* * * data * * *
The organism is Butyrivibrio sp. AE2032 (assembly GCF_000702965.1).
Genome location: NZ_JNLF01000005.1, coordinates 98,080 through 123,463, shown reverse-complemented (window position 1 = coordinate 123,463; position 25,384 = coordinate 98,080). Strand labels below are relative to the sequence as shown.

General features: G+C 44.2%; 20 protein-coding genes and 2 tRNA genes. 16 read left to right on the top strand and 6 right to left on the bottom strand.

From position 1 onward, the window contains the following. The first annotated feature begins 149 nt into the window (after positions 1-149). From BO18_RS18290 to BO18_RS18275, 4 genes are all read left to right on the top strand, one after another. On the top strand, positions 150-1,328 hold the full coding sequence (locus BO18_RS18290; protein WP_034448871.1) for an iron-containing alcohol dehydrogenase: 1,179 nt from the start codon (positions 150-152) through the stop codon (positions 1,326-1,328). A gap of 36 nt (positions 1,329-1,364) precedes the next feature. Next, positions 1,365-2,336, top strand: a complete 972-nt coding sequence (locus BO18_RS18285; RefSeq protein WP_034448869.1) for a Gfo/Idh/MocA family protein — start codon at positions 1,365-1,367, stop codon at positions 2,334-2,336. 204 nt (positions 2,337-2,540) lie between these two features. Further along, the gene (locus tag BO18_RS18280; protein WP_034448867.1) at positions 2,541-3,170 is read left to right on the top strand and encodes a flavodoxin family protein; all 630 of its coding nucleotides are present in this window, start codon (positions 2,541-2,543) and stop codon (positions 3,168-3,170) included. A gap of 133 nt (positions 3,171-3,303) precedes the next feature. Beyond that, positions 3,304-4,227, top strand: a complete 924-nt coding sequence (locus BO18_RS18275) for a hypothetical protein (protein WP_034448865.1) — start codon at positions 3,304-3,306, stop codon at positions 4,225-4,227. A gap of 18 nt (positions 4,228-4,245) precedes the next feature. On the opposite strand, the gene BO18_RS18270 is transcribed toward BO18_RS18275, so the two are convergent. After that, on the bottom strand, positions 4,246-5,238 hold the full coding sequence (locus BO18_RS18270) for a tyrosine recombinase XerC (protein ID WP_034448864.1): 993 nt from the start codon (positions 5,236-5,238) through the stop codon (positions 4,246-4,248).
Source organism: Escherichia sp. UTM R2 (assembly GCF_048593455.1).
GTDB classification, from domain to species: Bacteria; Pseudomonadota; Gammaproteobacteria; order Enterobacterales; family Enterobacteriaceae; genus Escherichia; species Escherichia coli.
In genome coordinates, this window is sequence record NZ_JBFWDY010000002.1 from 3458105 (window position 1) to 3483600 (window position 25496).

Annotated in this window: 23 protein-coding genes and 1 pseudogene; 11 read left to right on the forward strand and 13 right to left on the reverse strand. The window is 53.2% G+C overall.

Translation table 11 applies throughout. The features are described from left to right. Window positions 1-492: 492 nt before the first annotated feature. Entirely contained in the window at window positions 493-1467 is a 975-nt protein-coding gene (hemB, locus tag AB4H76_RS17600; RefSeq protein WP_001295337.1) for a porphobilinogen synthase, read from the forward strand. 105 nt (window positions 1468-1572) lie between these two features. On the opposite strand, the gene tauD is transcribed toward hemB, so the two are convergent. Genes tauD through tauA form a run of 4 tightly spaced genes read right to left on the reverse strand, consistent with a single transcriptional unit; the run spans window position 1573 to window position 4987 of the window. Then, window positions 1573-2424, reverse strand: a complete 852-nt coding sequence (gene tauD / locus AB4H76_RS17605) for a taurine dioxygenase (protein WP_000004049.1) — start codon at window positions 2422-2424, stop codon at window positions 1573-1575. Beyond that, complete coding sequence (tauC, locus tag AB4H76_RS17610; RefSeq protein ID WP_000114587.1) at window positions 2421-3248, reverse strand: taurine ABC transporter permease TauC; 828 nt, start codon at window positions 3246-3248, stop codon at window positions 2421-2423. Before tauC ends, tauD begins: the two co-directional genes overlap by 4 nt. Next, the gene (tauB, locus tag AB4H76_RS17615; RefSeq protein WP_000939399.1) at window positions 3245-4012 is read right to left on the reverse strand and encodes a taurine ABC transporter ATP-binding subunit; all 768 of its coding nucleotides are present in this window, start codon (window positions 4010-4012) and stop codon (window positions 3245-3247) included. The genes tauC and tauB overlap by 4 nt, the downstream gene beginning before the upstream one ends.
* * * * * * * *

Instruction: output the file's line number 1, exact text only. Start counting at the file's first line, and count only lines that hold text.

The organism is Butyrivibrio sp. AE2032 (assembly GCF_000702965.1).